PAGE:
An unlikely star given his shy demeanor, Antoine “Fats” Domino sold more records in the 1950s than any artist except Elvis Presley. Sixty-five million records between 1950 and 1963.
Domino’s songs, national hits and New Orleans classics, include “Ain’t That a Shame,” “Blueberry Hill,” “I’m Walkin’ ” and the poignant Bobby Charles-penned song that entered the Top 10 in 1960, “Walking to New Orleans.”
Domino, 87, is retired from performing since 2007. Producer Dave Bartholomew, Domino’s collaborator for so many hits, is 96. “Walking to New Orleans,” a new theatrical production based on the Rock and Roll Hall of Fame inductees’ work, opens this week at the Carver Theater.
Vince Caruso, a co-creator of “Walking to New Orleans,” wanted to do something to acknowledge Domino’s and Bartholomew’s contributions to music for years.
“If people are alive, sometimes they don’t get the recognition or the reverence they get after they’ve passed on,” Caruso said. “But we’re talking about two guys who changed the face of music. It’s mindboggling to see what they’ve done. I don’t think it’ll ever be repeated.”
Caruso, a New Orleans native who’s had careers in television and technology, co-created “Walking to New Orleans” with local actor Lucky Johnson and one of Bartholomew’s sons, Don.
Caruso first talked with Don Bartholomew about creating a show based on his father’s and Domino’s work about six years ago. The turning point for Caruso in going forward with the show came when The Recording Academy, the organization that presents the Grammy Awards, awarded its Trustees Award to Bartholomew in 2012.
“Then, when I approached Lucky Johnson with it, everything seemed to come together,” Caruso said. “He was the missing piece.”
Johnson, whose acting credits include “Contraband” with Mark Wahlberg, “2 Guns” with Denzel Washington and HBO’s “Treme,” is the writer-director of “Walking to New Orleans.” He’s also a filmmaker and first cousin to Tyler Perry.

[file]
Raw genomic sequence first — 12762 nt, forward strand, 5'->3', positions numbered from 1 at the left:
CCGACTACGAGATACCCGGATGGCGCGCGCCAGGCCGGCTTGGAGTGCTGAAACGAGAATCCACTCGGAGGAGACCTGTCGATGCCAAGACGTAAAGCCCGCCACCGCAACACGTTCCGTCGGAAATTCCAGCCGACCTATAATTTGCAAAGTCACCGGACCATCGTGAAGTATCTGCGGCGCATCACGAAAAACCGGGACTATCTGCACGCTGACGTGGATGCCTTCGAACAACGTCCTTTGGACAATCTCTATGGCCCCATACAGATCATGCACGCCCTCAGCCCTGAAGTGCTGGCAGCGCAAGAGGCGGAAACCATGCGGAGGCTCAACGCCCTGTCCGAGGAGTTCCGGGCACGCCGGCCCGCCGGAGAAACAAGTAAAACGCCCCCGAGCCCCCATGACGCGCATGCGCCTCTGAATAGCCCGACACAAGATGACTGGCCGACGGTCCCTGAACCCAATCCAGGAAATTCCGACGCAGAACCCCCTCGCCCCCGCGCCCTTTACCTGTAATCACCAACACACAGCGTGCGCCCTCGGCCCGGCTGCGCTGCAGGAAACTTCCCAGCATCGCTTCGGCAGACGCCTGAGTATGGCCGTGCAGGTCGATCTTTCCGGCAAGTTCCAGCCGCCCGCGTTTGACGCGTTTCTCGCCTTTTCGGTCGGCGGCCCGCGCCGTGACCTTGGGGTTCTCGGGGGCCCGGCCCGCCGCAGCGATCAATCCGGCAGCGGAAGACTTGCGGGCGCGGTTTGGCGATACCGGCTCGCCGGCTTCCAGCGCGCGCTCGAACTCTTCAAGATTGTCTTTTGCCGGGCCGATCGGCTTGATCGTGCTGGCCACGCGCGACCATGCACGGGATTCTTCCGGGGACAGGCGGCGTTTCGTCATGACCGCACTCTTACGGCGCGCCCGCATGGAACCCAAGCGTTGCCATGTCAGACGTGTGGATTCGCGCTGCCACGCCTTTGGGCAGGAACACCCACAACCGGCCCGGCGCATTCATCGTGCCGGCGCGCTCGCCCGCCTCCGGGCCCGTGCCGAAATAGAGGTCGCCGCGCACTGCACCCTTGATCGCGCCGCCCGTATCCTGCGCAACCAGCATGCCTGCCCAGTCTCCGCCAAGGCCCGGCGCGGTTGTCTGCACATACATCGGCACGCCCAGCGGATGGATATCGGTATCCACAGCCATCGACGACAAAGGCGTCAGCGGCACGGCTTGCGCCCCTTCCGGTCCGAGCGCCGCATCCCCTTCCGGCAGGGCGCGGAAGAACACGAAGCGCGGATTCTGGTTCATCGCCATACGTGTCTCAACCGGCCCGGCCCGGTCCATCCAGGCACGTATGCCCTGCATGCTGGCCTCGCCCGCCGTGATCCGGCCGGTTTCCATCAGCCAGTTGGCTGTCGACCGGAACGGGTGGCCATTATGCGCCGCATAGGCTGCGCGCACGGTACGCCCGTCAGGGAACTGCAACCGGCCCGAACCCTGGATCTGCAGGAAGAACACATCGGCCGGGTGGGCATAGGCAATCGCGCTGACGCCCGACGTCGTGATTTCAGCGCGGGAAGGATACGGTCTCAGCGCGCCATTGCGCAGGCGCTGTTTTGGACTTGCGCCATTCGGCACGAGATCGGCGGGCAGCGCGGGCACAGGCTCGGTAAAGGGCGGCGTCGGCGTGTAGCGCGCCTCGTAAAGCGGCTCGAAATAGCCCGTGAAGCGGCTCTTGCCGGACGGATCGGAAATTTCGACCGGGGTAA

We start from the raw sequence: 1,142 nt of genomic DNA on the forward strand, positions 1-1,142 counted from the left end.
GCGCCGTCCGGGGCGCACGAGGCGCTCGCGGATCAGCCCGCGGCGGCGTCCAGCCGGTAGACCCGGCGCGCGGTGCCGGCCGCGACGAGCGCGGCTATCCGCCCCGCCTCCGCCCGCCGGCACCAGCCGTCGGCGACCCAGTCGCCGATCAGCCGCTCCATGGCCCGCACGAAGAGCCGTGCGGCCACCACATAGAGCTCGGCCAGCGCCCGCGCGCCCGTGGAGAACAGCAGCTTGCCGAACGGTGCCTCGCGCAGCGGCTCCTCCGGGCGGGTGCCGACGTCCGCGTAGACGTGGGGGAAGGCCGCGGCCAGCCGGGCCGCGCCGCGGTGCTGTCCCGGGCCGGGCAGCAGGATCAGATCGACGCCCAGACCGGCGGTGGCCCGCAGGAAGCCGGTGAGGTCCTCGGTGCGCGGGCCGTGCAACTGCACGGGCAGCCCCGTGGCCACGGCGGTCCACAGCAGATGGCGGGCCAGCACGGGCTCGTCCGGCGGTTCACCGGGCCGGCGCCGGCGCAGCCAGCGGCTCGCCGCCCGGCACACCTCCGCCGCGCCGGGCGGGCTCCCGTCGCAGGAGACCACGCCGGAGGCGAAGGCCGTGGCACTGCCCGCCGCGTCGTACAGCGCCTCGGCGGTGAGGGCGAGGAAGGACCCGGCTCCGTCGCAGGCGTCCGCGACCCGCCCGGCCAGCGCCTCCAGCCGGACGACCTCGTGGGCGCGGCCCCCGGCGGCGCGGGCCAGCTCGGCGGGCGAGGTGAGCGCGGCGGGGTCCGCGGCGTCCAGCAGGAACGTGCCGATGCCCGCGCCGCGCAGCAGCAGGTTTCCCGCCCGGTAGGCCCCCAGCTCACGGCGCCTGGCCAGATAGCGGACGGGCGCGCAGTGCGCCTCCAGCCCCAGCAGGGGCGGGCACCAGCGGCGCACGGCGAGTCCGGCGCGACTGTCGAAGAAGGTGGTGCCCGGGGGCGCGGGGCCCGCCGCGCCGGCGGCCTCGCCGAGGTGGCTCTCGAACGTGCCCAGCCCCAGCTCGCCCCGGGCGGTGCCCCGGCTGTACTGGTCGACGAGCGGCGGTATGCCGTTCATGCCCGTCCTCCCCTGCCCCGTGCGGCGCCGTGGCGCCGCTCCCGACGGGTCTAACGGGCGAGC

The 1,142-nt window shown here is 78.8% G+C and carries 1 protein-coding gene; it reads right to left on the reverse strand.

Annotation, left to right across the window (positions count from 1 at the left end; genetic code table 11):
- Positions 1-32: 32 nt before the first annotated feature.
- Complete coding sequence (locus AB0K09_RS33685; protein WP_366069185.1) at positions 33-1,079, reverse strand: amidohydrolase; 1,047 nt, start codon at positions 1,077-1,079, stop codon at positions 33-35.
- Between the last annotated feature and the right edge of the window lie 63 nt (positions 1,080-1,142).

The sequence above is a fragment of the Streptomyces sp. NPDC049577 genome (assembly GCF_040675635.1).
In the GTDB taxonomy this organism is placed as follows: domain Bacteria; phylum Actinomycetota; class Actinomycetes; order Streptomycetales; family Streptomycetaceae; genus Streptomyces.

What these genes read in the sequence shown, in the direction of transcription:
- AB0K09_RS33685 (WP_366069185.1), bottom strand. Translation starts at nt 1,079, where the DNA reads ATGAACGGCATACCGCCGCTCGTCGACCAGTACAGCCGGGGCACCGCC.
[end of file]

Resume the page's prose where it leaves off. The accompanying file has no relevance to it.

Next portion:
“It’s definitely long overdue,” Johnson said of the tribute show. “They’re not just legends, they’re living legends.”
In “Walking to New Orleans,” Al “Lil Fats” Jackson, a singer-pianist from Bridge City, and New Orleans singer-trumpeter Shamarr Allen portray Domino and Bartholomew.
“I couldn’t see anyone else playing Fats better,” Johnson said. “It reminds me of Jamie Foxx in ‘Ray.’ It’s just a Godsend, because this is a guy who looks and sounds like Fats and has made a career out of doing Fats’ music.”
Allen is also one of Johnson’s acting students.
“Shamarr is a phenomenal player known all over the world, and now he can show his acting ability,” Johnson said.
In addition to 14 songs performed by Jackson, Allen and a seven-piece band, the show’s storyline will touch on the discrimination that Domino, Bartholomew and other black musicians faced in the Jim Crow era.
“They could star in the place where they performing, but they would have to go through the back door,” Caruso said. “You can’t really look at the history of what they went through without having some of that in there.”
Like so many New Orleans residents, Johnson and Caruso grew up with the Domino-Bartholomew catalog, even though years had passed since the songs were hits.
“My mom and my auntie would always play that music at the parties, family reunions and barbecues,” Johnson said. “ ‘I’m Walkin’ ’ still resonates in my soul. I remember being a young kid and hearing my mom and them play ‘I’m Walkin’ ’ and ‘Blueberry Hill’ over and over again, along with all of the other great artists of that time.”
“When Mr. Dave and Fats Domino got together, it was lightning in a bottle,” Caruso said. “Mr. Dave brought out the best in Fats Domino. Fats Domino took everything that Mr. Dave had and made it work. There’s something about those songs. They just make you feel good.”